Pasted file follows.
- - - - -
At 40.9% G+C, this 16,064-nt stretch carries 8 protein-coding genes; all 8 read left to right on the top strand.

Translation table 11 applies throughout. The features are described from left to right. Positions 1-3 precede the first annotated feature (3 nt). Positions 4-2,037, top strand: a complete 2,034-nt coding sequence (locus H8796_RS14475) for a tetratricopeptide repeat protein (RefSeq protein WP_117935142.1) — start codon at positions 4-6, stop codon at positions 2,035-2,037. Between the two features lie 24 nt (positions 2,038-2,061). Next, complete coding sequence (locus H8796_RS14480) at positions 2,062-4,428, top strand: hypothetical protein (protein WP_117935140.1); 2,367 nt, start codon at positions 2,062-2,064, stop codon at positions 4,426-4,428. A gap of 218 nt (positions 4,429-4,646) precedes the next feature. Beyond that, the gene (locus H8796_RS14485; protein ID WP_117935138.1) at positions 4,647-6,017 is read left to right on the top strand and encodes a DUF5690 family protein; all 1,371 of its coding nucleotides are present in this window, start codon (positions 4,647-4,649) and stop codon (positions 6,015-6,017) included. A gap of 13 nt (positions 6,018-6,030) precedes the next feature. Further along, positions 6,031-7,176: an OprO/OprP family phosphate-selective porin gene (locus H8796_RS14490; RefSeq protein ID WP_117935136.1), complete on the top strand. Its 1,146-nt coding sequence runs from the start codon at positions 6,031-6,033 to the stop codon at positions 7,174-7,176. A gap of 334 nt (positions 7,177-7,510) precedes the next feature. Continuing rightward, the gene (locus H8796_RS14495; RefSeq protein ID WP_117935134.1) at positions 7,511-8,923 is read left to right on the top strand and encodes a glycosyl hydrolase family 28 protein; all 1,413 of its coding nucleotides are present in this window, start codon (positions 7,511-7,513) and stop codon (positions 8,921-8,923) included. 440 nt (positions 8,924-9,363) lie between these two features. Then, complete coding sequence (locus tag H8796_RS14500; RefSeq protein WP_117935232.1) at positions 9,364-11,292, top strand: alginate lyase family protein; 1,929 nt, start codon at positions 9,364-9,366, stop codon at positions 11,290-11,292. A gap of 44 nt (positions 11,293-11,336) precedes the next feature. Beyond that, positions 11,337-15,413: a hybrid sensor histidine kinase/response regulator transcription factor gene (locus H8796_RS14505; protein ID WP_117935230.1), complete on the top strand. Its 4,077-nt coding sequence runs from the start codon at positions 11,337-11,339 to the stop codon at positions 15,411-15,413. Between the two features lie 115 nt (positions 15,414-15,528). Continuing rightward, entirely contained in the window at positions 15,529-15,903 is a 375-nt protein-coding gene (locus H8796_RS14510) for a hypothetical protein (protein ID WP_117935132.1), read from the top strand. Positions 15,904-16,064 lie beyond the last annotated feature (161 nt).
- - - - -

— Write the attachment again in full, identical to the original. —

At 40.9% G+C, this 16,064-nt stretch carries 8 protein-coding genes; all 8 read left to right on the top strand.

Translation table 11 applies throughout. The features are described from left to right. Positions 1-3 precede the first annotated feature (3 nt). Positions 4-2,037, top strand: a complete 2,034-nt coding sequence (locus H8796_RS14475) for a tetratricopeptide repeat protein (RefSeq protein WP_117935142.1) — start codon at positions 4-6, stop codon at positions 2,035-2,037. Between the two features lie 24 nt (positions 2,038-2,061). Next, complete coding sequence (locus H8796_RS14480) at positions 2,062-4,428, top strand: hypothetical protein (protein WP_117935140.1); 2,367 nt, start codon at positions 2,062-2,064, stop codon at positions 4,426-4,428. A gap of 218 nt (positions 4,429-4,646) precedes the next feature. Beyond that, the gene (locus H8796_RS14485; protein ID WP_117935138.1) at positions 4,647-6,017 is read left to right on the top strand and encodes a DUF5690 family protein; all 1,371 of its coding nucleotides are present in this window, start codon (positions 4,647-4,649) and stop codon (positions 6,015-6,017) included. A gap of 13 nt (positions 6,018-6,030) precedes the next feature. Further along, positions 6,031-7,176: an OprO/OprP family phosphate-selective porin gene (locus H8796_RS14490; RefSeq protein ID WP_117935136.1), complete on the top strand. Its 1,146-nt coding sequence runs from the start codon at positions 6,031-6,033 to the stop codon at positions 7,174-7,176. A gap of 334 nt (positions 7,177-7,510) precedes the next feature. Continuing rightward, the gene (locus H8796_RS14495; RefSeq protein ID WP_117935134.1) at positions 7,511-8,923 is read left to right on the top strand and encodes a glycosyl hydrolase family 28 protein; all 1,413 of its coding nucleotides are present in this window, start codon (positions 7,511-7,513) and stop codon (positions 8,921-8,923) included. 440 nt (positions 8,924-9,363) lie between these two features. Then, complete coding sequence (locus tag H8796_RS14500; RefSeq protein WP_117935232.1) at positions 9,364-11,292, top strand: alginate lyase family protein; 1,929 nt, start codon at positions 9,364-9,366, stop codon at positions 11,290-11,292. A gap of 44 nt (positions 11,293-11,336) precedes the next feature. Beyond that, positions 11,337-15,413: a hybrid sensor histidine kinase/response regulator transcription factor gene (locus H8796_RS14505; protein ID WP_117935230.1), complete on the top strand. Its 4,077-nt coding sequence runs from the start codon at positions 11,337-11,339 to the stop codon at positions 15,411-15,413. Between the two features lie 115 nt (positions 15,414-15,528). Continuing rightward, entirely contained in the window at positions 15,529-15,903 is a 375-nt protein-coding gene (locus H8796_RS14510) for a hypothetical protein (protein ID WP_117935132.1), read from the top strand. Positions 15,904-16,064 lie beyond the last annotated feature (161 nt).